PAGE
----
• Support. Inpatient rehab facilities offer constant support for those going through withdrawals or cravings. This decreases the chance of a relapse because someone is always there to encourage and enforce sobriety. Everyone on staff is also prepared to provide medical assistance, coping activities, or other solutions. The recovering alcoholic is never alone in their commitment to recovery.

The benefits of outpatient treatment can include:

  • Time. It is possible for someone to go through outpatient rehab and continue to go to work or school and otherwise continue their normal life. This is particularly important to those working to support themselves or their families or finish a degree.
  • Money. Outpatient rehab is usually cheaper than inpatient rehab because the patient is paying only for treatment, not also living costs.
  • Support System. For those who are close with their friends and families, outpatient treatment can be a good option because they can continue to be around these supportive people while they recover from their addiction. This benefit, of course, only applies if the patient’s loved ones are supportive of their journey to recovery.

The potential drawbacks to inpatient rehab can include:

  • Time. Those staying at an inpatient rehab facility while they recover must have the time to take off of work or school to recover. They are almost never allowed to leave the treatment facility during their stay, and will have many other things to do while they’re there. For those who can’t remove themselves from obligations, inpatient rehab may not be ideal.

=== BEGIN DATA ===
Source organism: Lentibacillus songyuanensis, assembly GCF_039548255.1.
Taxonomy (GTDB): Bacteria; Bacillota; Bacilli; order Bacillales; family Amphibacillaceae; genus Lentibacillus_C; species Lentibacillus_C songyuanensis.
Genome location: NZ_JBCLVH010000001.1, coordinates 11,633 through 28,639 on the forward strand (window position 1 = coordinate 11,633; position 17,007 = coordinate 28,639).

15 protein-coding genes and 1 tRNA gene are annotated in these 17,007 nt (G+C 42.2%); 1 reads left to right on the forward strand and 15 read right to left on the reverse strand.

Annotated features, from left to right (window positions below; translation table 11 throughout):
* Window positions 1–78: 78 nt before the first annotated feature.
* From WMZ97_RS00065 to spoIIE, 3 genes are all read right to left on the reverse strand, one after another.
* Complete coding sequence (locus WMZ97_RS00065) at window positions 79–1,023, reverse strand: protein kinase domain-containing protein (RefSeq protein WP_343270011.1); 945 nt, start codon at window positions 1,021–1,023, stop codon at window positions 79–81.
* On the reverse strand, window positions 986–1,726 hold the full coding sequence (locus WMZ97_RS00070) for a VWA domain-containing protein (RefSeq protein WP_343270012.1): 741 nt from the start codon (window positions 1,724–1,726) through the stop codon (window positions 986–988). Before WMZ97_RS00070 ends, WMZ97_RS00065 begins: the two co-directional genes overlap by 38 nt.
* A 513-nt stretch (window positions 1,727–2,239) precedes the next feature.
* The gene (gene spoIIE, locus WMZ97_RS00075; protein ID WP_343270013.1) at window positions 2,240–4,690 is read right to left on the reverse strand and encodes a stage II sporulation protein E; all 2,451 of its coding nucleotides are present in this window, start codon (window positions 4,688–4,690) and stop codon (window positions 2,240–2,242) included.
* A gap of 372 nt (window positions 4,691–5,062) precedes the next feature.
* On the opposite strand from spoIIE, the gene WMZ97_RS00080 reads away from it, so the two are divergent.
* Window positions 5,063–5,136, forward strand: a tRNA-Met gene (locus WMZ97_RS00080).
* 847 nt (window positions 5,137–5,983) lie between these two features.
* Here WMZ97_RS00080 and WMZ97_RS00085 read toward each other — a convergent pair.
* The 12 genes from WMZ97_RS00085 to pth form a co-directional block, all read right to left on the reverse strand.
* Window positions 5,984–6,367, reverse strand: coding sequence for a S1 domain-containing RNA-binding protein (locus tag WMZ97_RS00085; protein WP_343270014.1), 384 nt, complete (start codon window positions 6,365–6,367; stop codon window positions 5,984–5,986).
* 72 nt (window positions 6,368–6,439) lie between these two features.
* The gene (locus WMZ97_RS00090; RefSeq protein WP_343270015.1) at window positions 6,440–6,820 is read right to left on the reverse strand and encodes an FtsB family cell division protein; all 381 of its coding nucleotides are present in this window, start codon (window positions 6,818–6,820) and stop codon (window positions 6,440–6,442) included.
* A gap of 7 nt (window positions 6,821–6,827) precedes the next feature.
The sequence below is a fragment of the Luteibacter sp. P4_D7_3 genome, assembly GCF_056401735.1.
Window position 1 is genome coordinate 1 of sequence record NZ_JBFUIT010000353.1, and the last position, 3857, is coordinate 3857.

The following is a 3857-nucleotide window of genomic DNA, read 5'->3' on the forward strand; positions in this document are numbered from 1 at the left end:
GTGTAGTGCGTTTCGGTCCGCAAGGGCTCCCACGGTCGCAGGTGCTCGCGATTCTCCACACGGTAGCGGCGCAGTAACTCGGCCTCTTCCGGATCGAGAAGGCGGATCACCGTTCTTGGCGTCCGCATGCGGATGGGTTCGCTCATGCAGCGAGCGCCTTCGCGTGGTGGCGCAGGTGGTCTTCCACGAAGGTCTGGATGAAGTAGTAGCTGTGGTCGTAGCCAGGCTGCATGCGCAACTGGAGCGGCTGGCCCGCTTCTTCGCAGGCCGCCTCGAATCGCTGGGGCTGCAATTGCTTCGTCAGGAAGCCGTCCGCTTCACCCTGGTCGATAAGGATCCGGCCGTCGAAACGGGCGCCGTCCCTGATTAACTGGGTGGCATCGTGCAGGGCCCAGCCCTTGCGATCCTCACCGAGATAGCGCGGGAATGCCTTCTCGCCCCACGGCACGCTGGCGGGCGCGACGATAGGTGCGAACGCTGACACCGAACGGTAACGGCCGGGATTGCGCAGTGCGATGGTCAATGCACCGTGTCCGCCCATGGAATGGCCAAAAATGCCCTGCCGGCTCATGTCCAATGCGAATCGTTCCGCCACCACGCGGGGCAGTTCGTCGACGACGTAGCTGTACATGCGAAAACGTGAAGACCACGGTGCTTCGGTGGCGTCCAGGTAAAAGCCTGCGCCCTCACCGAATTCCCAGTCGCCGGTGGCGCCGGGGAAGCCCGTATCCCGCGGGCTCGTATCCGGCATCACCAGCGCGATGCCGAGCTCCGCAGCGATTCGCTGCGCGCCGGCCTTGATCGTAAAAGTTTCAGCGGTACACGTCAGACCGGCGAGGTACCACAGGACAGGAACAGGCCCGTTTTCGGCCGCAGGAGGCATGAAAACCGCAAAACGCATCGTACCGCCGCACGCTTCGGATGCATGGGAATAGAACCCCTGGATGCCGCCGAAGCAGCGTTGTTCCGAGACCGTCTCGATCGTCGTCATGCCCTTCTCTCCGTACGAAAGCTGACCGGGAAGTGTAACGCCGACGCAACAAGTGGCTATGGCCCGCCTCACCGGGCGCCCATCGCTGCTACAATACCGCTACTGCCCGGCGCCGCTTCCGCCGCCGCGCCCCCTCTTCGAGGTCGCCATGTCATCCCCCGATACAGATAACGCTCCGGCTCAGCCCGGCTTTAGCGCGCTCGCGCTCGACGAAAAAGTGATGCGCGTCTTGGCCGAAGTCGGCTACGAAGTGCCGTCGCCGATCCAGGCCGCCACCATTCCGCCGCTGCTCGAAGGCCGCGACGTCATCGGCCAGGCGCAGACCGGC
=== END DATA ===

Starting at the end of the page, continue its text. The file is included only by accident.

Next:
• Removal from Support System. For many people, being away from their loved ones during treatment can be difficult. In inpatient facilities, patients have limited, supervised contact with anyone outside the facility in the hopes of cutting off all contact with anyone who would encourage the patient to relapse. This also decreases the chance that alcohol will be secretly brought into the facility. For those with supportive family and friends, though, this can be difficult.
  • Money. Because inpatient treatment is all-inclusive, it is usually the most expensive treatment option for those recovering from drug addiction, drug abuse, or alcoholism. Not only does the price include treatment, but also room and board, food, and other normal living costs. It’s important to keep in mind that you’ll likely be paying many of these costs regardless - for instance, you’ll be paying for food whether you’re in a treatment facility or in your own home.

The potential downsides to outpatient treatment can include:

  • Unsupervised Time. Any time during treatment that’s spent away from the treatment facility puts the recovering addict at risk for a relapse. Outpatient treatment means that the patient has a lot of unsupervised time that could easily turn into seeking out or using alcohol again at the slightest provocation.
  • Unenforced Appointments. Nobody’s perfect, and even the most committed patient can miss an appointment for any number of reasons. Once a patient has missed an appointment, they’re much more likely to relapse. Living away from the facility where they’re receiving treatment - choosing outpatient rehab - makes this more possible and more likely.

Outpatient treatment can be broken down even further, too. Intensive Outpatient Programs, or IOPs, are outpatient programs that require the patient to spend much more time on campus than traditional outpatient programs.